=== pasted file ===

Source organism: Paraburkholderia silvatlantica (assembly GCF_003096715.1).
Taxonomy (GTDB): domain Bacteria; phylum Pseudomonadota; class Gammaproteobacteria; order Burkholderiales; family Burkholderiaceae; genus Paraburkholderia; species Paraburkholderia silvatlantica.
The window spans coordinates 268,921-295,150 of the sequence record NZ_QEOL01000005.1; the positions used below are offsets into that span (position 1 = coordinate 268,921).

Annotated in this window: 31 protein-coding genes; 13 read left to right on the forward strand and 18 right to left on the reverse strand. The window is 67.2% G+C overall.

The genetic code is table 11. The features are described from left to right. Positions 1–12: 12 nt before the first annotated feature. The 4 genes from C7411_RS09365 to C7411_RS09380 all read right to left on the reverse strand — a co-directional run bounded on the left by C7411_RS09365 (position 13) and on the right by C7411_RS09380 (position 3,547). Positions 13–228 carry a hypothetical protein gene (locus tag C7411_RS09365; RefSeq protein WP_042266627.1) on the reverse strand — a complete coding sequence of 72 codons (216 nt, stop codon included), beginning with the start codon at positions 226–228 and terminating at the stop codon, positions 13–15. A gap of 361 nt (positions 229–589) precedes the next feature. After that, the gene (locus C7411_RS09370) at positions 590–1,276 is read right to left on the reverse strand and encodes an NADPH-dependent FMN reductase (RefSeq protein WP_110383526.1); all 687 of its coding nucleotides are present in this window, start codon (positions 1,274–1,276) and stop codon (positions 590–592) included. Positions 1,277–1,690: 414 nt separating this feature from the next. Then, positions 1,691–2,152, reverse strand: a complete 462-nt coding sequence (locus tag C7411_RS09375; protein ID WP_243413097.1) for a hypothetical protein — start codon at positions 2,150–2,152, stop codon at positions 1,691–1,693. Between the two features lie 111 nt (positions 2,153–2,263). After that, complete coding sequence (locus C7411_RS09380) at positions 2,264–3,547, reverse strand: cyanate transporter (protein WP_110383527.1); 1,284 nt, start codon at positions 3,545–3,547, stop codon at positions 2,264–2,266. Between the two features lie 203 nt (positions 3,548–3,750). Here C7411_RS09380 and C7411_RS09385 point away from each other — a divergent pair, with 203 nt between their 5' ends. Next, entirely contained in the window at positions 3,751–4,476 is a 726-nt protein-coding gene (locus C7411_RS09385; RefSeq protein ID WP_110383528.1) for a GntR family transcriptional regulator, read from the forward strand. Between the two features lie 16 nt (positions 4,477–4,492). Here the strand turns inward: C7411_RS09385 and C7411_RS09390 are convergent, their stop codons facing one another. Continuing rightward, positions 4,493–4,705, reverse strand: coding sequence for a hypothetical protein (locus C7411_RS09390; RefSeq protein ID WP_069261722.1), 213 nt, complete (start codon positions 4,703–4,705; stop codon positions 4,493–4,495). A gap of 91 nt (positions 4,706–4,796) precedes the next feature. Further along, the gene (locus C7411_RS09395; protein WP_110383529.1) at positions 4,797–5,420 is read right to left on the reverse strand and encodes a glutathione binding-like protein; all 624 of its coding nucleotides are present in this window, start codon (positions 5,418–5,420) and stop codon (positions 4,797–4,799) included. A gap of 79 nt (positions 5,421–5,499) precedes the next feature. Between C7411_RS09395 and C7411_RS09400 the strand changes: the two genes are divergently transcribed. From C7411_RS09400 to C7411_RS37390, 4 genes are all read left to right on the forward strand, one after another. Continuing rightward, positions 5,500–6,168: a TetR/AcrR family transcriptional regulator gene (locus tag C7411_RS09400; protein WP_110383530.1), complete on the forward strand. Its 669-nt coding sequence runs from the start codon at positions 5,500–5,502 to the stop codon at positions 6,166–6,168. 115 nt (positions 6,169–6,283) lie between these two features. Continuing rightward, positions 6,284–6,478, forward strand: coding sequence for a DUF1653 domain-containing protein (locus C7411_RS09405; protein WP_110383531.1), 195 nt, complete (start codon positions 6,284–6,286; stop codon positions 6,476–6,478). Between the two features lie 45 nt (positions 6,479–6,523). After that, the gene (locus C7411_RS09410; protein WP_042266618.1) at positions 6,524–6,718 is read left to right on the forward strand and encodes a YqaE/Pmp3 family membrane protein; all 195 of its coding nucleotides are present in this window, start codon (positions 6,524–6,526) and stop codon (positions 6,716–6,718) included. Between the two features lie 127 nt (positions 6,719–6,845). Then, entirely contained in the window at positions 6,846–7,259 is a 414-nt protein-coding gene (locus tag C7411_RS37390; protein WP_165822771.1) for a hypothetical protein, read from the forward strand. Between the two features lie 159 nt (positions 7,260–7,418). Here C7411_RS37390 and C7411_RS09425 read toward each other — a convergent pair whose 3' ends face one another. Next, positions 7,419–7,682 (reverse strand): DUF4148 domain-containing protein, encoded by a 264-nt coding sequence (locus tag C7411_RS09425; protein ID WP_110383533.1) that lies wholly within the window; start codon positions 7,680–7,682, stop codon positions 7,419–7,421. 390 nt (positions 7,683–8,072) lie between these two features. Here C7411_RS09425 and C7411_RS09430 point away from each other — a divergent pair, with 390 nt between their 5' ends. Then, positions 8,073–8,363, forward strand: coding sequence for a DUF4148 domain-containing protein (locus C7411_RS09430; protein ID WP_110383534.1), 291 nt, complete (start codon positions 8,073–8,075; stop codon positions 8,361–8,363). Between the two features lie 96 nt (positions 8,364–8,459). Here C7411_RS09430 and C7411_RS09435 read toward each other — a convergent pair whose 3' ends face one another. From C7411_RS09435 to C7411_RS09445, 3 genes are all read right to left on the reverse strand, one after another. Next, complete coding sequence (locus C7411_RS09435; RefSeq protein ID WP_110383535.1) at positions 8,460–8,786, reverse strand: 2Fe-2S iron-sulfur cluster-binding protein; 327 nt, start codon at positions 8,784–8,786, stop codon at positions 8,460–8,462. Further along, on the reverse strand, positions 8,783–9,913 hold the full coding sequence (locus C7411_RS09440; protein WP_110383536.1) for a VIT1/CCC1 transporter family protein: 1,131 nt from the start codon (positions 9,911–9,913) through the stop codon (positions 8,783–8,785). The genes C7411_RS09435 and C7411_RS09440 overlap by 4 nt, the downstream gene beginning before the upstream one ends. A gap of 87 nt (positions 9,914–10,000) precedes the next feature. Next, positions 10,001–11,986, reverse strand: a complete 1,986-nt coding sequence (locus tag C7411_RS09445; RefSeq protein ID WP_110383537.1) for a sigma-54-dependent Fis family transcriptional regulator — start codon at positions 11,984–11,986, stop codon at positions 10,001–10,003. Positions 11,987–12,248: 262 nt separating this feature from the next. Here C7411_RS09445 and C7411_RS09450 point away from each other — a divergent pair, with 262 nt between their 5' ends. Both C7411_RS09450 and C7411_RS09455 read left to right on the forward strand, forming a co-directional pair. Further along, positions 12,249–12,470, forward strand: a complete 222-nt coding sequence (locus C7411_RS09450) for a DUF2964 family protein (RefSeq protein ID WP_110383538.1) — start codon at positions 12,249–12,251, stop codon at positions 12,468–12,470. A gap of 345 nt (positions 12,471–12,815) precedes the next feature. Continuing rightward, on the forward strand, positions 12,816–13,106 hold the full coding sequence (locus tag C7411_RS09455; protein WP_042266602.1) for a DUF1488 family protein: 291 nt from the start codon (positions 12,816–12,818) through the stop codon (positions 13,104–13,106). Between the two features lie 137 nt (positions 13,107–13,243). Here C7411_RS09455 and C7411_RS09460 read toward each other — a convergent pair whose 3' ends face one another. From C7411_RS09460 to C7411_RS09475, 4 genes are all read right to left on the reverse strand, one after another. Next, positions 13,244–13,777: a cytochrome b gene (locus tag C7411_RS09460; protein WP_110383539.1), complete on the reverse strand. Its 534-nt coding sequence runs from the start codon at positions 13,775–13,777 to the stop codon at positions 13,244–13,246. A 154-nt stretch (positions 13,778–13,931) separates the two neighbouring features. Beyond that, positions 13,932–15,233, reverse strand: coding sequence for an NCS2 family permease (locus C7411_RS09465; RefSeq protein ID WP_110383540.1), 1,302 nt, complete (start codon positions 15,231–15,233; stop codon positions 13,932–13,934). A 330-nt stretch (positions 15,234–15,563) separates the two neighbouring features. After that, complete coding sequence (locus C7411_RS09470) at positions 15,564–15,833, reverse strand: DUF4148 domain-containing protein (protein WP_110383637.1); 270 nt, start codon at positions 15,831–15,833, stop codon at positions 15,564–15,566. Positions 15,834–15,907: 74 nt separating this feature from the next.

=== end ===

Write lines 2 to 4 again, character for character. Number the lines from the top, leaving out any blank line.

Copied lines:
Taxonomy (GTDB): domain Bacteria; phylum Pseudomonadota; class Gammaproteobacteria; order Burkholderiales; family Burkholderiaceae; genus Paraburkholderia; species Paraburkholderia silvatlantica.
The window spans coordinates 268,921-295,150 of the sequence record NZ_QEOL01000005.1; the positions used below are offsets into that span (position 1 = coordinate 268,921).

Annotated in this window: 31 protein-coding genes; 13 read left to right on the forward strand and 18 right to left on the reverse strand. The window is 67.2% G+C overall.